(for concentration or effect controlled trials) or with the drop-out


Leonid Gibiansky, Ph.D.
President, QuantPharm LLC
e-mail: LGibiansky at
tel: (301) 767 5566

Dider Heine wrote:
> Dear NMusers:
> The Visual predictive check (VPC,
> , and
> Volume 35, Number 2 / April, 2008) has been touted as a useful tool
> assessing the perfomance of population pharmacokinetic models.
> I recently came across this abstract from the 2009 PAGE meeting:
> .
> This abstract states that situations when VPC is not feasible but a
> "Standardized Visual Predictive Check (SVPC) can be used are as
> - Patients received individualized dose or there are a small number of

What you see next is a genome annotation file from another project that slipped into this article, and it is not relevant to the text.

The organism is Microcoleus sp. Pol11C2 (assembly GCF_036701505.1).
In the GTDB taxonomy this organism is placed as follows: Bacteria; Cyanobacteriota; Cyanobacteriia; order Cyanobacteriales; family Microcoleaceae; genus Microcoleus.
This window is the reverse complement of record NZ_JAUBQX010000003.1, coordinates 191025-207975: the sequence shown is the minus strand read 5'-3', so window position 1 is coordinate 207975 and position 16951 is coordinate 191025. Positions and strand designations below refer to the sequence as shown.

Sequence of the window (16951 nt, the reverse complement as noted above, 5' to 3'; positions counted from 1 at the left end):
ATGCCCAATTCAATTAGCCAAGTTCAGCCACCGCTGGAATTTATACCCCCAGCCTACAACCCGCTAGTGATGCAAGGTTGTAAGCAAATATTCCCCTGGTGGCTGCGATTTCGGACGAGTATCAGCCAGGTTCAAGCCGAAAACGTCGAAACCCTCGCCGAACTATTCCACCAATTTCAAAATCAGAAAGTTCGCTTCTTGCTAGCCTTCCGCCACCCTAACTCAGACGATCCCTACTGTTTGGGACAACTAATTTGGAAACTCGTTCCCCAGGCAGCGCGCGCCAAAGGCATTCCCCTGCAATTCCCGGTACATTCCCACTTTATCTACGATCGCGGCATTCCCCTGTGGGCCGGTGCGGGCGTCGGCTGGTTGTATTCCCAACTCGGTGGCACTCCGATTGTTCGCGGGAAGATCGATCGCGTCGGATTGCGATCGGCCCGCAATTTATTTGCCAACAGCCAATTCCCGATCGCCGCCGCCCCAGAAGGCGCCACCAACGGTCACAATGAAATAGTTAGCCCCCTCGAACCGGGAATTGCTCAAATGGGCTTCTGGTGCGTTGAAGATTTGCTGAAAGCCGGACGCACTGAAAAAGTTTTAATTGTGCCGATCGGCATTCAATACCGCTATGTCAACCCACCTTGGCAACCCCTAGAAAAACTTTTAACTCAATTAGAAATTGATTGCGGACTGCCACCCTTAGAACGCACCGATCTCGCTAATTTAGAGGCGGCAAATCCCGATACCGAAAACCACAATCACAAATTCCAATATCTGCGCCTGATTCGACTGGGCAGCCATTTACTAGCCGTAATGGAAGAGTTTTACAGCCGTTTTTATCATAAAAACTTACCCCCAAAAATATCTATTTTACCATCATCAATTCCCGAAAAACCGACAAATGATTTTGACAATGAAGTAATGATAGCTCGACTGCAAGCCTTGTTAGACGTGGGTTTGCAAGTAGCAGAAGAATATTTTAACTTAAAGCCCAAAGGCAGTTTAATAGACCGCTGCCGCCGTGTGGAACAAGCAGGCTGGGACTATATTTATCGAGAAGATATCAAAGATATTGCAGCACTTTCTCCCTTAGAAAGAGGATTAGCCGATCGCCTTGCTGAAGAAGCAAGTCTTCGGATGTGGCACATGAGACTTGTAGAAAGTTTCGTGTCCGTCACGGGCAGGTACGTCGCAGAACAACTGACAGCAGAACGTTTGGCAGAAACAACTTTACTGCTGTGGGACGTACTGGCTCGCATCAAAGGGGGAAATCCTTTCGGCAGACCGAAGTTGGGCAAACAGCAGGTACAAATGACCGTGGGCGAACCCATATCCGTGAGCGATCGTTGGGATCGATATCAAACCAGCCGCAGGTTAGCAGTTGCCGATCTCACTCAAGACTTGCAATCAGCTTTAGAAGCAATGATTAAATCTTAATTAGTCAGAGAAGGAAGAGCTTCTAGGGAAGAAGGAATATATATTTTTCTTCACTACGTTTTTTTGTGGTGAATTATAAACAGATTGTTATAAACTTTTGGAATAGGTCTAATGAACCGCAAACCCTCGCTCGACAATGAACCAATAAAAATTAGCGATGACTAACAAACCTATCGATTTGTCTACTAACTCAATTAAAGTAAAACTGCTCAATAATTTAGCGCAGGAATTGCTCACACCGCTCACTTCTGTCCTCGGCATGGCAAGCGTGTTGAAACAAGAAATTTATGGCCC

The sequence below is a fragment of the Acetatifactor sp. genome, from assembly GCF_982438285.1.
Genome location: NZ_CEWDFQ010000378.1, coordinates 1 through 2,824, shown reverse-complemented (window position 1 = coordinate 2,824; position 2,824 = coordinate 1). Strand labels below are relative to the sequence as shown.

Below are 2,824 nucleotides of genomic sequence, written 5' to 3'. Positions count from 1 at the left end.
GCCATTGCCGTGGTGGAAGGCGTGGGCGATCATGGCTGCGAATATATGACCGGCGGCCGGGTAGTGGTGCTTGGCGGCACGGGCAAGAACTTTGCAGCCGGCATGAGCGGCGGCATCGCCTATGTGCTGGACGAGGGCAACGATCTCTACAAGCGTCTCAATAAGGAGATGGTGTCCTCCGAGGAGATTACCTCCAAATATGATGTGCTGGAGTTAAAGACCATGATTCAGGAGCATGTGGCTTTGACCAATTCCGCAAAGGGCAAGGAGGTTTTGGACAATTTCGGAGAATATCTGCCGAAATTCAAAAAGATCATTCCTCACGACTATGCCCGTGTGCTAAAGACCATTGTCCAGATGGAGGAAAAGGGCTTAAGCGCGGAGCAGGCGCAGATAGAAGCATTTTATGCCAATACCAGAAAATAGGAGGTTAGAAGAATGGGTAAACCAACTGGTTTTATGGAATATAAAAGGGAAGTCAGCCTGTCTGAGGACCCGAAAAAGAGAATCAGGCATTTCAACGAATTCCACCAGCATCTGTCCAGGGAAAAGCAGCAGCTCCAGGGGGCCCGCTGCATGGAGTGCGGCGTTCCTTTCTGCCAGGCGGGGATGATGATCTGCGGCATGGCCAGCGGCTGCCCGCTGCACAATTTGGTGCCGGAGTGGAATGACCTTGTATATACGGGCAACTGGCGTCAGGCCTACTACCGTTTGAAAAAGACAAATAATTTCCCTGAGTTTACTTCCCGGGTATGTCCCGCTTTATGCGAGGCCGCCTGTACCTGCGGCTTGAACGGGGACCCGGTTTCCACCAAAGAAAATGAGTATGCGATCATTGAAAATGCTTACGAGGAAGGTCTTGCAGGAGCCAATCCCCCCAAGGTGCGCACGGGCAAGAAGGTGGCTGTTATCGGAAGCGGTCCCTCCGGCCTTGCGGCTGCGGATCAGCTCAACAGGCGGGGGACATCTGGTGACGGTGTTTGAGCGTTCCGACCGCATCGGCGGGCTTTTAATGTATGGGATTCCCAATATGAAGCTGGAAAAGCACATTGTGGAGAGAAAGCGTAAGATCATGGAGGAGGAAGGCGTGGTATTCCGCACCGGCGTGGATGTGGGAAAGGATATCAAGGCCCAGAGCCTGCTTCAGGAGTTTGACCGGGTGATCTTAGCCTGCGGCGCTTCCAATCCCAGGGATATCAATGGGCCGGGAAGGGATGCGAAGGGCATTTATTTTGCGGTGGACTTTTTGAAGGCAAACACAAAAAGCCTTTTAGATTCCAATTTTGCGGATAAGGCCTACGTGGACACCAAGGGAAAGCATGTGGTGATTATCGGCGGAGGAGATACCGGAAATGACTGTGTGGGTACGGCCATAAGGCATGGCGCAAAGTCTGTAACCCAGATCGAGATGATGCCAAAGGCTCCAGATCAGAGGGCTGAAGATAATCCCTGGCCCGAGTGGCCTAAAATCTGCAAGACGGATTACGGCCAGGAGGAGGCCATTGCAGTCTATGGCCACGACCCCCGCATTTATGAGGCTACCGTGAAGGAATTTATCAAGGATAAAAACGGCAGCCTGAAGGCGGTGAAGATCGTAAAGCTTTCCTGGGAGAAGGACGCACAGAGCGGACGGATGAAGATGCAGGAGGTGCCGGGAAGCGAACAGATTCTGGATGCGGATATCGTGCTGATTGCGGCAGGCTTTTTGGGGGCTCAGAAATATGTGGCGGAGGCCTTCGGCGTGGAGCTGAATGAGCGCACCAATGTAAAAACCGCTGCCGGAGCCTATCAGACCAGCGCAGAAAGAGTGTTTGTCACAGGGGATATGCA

> patients per dose group and PK or PD is nonlinear, thus observations
> not be normalized for dose
> - There are multiple categorical covariate effects on PK or PD
> - Covariate is a continuous variable which made stratification
> - Study design and execution varies among individuals, such as
> design, difference in dosing schedule, dose changes and dosing time
> varies during study, protocol violations
> - Different concomitant medicines and food intake among individuals
> there are drug-drug interactions and food effect on PK
> However, the original VPC articles seem to suggest that these are the
> exact situations when the VPC alone is an ideal tool for model
> validation. Is there any justification for one approach over the
> other? Has anyone ever seen an SVPC utilized elsewhere, I have found
> nothing. Are these truly weaknesses of a VPC?
> Cheers!
> Dider
Received on Fri Sep 18 2009 - 18:53:15 EDT